Ideal saw for small volume firewood

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neverbilly

Member
Dec 27, 2015
118
Louisiana, USA
I have a Stihl ms290 and I keep thinking I would be better off with a lighter saw. Maybe 2-3 cords of firewood a year, at most. A saw that will last 20 years will probably outlast me. Not concerned much about price. Would prefer to buy Stihl, Husky or Echo, as I have nearby dealers for those. Reliability and ease of starting is high on the list... who wants to yank and yank on a rope. I could use whatever it is to cut within the capabilities of the saw instead of having the most powerful saw. But if a certain saw is more 'fun' to use, I wouldn't mind paying for the best overall saw for me. I don't know enough about chainsaws to know which size engine and which size bar, but I would think 45cc to 55cc would be enough, as would maybe an 18" bar. I haven't cut a lot of wood, so, not sure about that. But if it were 50cc and 18" bar, I could just cut whatever that would cut! I also am willing to do a muffler mod or other tweak if need be. Thanks for suggestions.
 

kennyp2339

Minister of Fire
Feb 16, 2014
4,916
07462
My mom and dad got me a Husky 359 5 years ago as a house warming gift, absolutely love this saw, plenty of power at 59cc, I run a 20" bar (which is married perfectly for it) but no loss on a smaller bar either.
Take this for what this is worth, I'm by no means a chainsaw expert but for an easier starting saw look for the decompression button built into these newer units, this makes life easier.
 

TheAardvark

Burning Hunk
Oct 26, 2015
231
Central PA
I bought an Echo cs352. Comes with a 5 year warranty. Stihl and Husq cant touch that. Its super light and extremely easy to start. It also costs a LOT less than Stihl and Husq. Its a no brainer.
 
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Firefighter938

Feeling the Heat
Dec 25, 2014
440
Central Indiana
Husqvarna 450
Stihl ms250
Both good homeowner saws that should last many years and not break the bank.

I cant comment on echo because I havent used one but I have heard many good things. If price isn't an issue look for a pro saw in the 50cc range. That would be a good saw and could run 16-20" bars.
 

BenTN

Feeling the Heat
Aug 30, 2015
345
East TN
Husky 550xp 16-18" bar.
 

claydogg84

Minister of Fire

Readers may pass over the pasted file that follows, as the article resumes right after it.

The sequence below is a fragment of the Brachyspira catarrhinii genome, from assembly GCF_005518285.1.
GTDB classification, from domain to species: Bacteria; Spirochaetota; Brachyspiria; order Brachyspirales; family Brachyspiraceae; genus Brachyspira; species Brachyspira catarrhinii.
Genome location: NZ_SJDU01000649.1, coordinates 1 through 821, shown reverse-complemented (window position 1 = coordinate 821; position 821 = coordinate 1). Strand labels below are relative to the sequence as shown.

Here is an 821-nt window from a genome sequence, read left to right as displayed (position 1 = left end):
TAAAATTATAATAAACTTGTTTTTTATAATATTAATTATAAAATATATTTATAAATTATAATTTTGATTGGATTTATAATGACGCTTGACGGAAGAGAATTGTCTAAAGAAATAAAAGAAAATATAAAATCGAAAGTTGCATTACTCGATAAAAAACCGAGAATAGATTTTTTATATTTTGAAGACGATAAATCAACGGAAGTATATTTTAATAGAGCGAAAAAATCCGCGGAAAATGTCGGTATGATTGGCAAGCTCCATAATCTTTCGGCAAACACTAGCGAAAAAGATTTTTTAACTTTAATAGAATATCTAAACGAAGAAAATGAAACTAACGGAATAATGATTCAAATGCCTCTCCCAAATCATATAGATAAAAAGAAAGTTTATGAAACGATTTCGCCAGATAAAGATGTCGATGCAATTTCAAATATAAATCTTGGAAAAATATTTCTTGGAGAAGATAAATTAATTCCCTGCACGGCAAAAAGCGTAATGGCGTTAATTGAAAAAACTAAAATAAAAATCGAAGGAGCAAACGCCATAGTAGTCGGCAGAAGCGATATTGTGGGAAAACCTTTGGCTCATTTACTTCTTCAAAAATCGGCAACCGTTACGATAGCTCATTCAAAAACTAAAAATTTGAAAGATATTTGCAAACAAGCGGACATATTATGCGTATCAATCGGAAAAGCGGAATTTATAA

Sep 9, 2013
1,792
Salt Point, NY
What exactly is it that you don't like about the 290? While a bit heavy for its power, it's a pretty solid "firewood" saw. If you're looking for similar power output with a little less weight, I'd consider the Husqvarna 550XP or the Stihl MS261.
 

Lake Girl

Moderator
Nov 12, 2011
6,940
NW Ontario
Years ago when we had the OWB, Hubby got me a small Jonsered as the Stihls he had were more than I could handle and start comfortably. Worked well for bucking up tree length into manageable sizes when he was out of town.
 
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24vcummns98

Member
Oct 24, 2015
66
Northern VA
I'll toss in the 346xp with a 16 inch bar into the mix for a great smaller firewood saw.

Or go with a STIHL 461 with a 24 inch bar and have crazy amounts of power and manageable size.
 
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neverbilly

Member
Dec 27, 2015
118
Louisiana, USA
Whomever asked... the ms290... I just keep thinking that I might 'enjoy' a lighter saw more. I don't have much experience cutting firewood, so, I really don't know. Maybe I should rent a smaller one! Seriously, it would help to use one and compare.

Actually, what I need to do is get in better shape! My lower back kills me leaning over holding a saw and I am sure it is due to a weak core; I have been a couch potato for years, after having been very active my whole life.

Today, I cut some oak that was 16" diameter. Would a 50cc saw running good with, say, 18" bar get it done with no problem? I don't understand bar length... I mean... what to use on a saw and the ways bar length affects it.
 

claydogg84

Minister of Fire
Sep 9, 2013
1,792
Salt Point, NY
Whomever asked... the ms290... I just keep thinking that I might 'enjoy' a lighter saw more. I don't have much experience cutting firewood, so, I really don't know. Maybe I should rent a smaller one! Seriously, it would help to use one and compare.

Actually, what I need to do is get in better shape! My lower back kills me leaning over holding a saw and I am sure it is due to a weak core; I have been a couch potato for years, after having been very active my whole life.

Today, I cut some oak that was 16" diameter. Would a 50cc saw running good with, say, 18" bar get it done with no problem? I don't understand bar length... I mean... what to use on a saw and the ways bar length affects it.
A 50cc pro saw will handle an 18" bar quite nicely in wood around 16" or so. If you bury the nose in something larger, it may struggle.
 

jeffesonm

Minister of Fire
May 29, 2012
862
central NJ